Reference Library: It's Is All You Need
From: email@example.com (saki)
Subject: Re: Guitar weeping..
Date: Sun, 10 Mar 1996 07:17:14 GMT
Bob Johns (100710.640@CompuServe.COM) wrote:
Can anyone tell me (as a naive new Beatles fan), who George
Harrison is refering too in My Guitar Gently weeps? Particularly
the line `I look at you all and I see all the love that is
It's about love.
Love unrealized, love left in its seed, unscarified, unborn. It's the
love that's sleeping, the love that's never burst its vegetal bud.
And with it are all the unrealized realities of life; the grim
dimensionless soul that has no determination, who is bought and sold
and controlled by someone else.
Worse yet, it's the love that never declares itself, the love that
lacks courage to *be*. And that's the greatest tragedy of all! (Check
out Dr. Macca's late-period solo work "This One" for a fine treatise
on what one ought to do before one loses the opportunity forever).
But re: "While My Guitar Gently Weeps":
This is the cynical view, of course. Harrison was ever the complainer,
the lamenter, the mourner of love's lost opportunity. That's what his
guitar weeps for here (or perhaps it's more accurate to say that Eric
Clapton's guitar is the one that weeps!).
But is it so surprising that the Beatles usually write about love?
Almost all their songs explore it, one way or another. And if you're
at a loss to understand what they mean, in almost any given
circumstance, try love.
Odd thing, that. You take four average guys from any one town, mix
them together with whatever talent they may happen to have, whatever
camaraderie, whatever stray spark of occasional genius...and rare's
the outcome that you'll get such universal eloquence about a topic
we're all supposed to understand already.
Yet we don't understand it. If we did, the music wouldn't have
such power over us. The message is like a prayer, a mantra---some
elemental lesson we're all too dense to comprehend, most of the time.
Even in these cavalier years, our ironic nineties, we're capable of
falling down in a dead faint over the deft certainty of lyrical truth,
when it's presented to us by singers who (it was once said) had ceased
to grant us their wisdom some twenty-six years ago: "Thought I'd been
in love before/But in my heart I wanted more...."
Maybe that's why poets got away with writing love ballads, for so many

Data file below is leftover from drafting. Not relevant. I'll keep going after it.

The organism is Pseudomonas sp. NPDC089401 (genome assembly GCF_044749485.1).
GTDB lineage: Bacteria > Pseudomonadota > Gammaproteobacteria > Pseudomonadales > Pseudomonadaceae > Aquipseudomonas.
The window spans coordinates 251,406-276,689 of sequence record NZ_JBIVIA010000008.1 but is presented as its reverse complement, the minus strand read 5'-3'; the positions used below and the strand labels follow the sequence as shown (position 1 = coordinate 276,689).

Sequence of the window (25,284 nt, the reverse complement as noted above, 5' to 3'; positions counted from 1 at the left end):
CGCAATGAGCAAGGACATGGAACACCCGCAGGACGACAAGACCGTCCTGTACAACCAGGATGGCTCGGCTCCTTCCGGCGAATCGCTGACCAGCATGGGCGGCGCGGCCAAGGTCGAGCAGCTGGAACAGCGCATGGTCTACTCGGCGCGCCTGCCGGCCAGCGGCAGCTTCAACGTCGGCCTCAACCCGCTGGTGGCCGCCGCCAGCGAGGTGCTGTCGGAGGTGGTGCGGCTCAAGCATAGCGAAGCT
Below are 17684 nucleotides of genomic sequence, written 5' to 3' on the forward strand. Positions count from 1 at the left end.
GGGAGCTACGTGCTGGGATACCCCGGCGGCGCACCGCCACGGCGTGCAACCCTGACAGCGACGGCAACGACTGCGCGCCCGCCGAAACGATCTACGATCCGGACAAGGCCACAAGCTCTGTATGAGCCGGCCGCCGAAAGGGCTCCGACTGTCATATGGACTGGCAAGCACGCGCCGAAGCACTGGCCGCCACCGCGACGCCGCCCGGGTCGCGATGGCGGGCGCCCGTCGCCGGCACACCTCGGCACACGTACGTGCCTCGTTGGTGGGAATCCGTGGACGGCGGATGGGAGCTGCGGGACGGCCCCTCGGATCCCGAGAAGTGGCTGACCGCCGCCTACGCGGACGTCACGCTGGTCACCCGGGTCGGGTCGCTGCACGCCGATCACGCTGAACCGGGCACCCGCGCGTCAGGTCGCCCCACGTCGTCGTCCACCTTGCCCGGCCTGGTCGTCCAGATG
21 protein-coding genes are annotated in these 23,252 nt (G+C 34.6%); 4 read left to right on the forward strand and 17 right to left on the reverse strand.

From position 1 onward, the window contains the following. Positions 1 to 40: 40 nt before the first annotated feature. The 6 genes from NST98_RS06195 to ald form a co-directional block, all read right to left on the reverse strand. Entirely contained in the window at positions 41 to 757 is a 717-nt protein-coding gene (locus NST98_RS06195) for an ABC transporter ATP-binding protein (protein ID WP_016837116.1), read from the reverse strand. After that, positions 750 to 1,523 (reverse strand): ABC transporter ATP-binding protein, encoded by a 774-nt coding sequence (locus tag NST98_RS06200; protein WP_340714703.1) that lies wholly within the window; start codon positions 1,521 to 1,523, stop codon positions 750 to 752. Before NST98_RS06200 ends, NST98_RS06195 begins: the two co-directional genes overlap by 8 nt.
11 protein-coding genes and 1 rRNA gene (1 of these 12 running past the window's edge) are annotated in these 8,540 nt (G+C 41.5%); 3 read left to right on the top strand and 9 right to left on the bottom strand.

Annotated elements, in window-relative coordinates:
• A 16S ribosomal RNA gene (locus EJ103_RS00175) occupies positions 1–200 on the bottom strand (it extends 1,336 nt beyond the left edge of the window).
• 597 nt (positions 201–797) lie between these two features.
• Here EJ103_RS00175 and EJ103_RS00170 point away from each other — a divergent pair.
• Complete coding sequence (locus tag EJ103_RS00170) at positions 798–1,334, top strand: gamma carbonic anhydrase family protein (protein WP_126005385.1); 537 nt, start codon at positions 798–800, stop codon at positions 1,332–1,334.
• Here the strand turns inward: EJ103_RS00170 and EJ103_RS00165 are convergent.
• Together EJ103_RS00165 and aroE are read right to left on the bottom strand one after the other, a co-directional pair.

centuries...our memories (collective and otherwise) are too weak to
recall love's truth, without some modern balladeer to remind us.
The particular balladeers on whom we depend have never failed us. And
how fortunate that they regrouped to bring home this vision once more!
But how did the Beatles learn it so well? Where did they get this
insight? Who was responsible for their prescience?
Because when you look at their lives---at least their lives in the
sixties---it's hard to imagine that their personal experiences could
have added up to such a divine equation.
They seemed to have such varieties of upbringing, of minor romantic
tempests. Surely mere biography can't explain how they knew the
multihued threads of love's tapestry.
But no matter where you turn, that's what they sing, in a lyrical and
harmonic weave that's as sacred as the truths of antiquity.
More than any other noun in their compositional oeuvre, they remark on
the subject of love. That's they word that occurs more often than any
other (save the odd determiner or pronoun): "Love".
And how many permutations and intricacies!
From the simplest:
You know I love you. You're the only love. You'll never know how much
I really love you. Only a fool would doubt our love. Imagine I'm in
love with you. Deep in love, not a lot to say. I'm in love for the
first time, don't you know it's gonna last....
To the most complex:
You've got to hide your love away. I would hate my disappointment to
show. I'm not what I appear to be. Or should I say she once had me.
How can you laugh when you know I'm down? Love was such an easy game
to play. And she promises the earth to me and I believe her. When she
says her love is dead you think she needs you. Love has a nasty habit
of disappearing overnight....
To the hopeful:
Love you whenever we're together, love you when we're apart. Seems
that all I've really been doing, is waiting for you....
I know Beatlemania was full of hype and hyperbole, but when you strip
it back to its inner essential kernel (which is exactly what you
have to do in any proper harvest), the everyday effluvia falls back
like a bad dream, and you're left with the message most pop groups of
the nineties (let alone the sixties!) would *never* admit was vital
But it's no different now than it was thirty years ago, or three
hundred, or three thousand.
Men and women love just the same. And the Beatles found out the
heart's most inner need, and keep repeating it to us, lest we forget
the message we've been trying to learn since our minds first felt
conscious thought, and first yearned to hear the warmth of love
articulated in sound.
If anyone desires it, that message is still fresh and sweet in their
All one needs is the faith to perceive it.
"Sometimes you think you're crazy, but you know you're only mad."
» Return to The Beatles Reference Library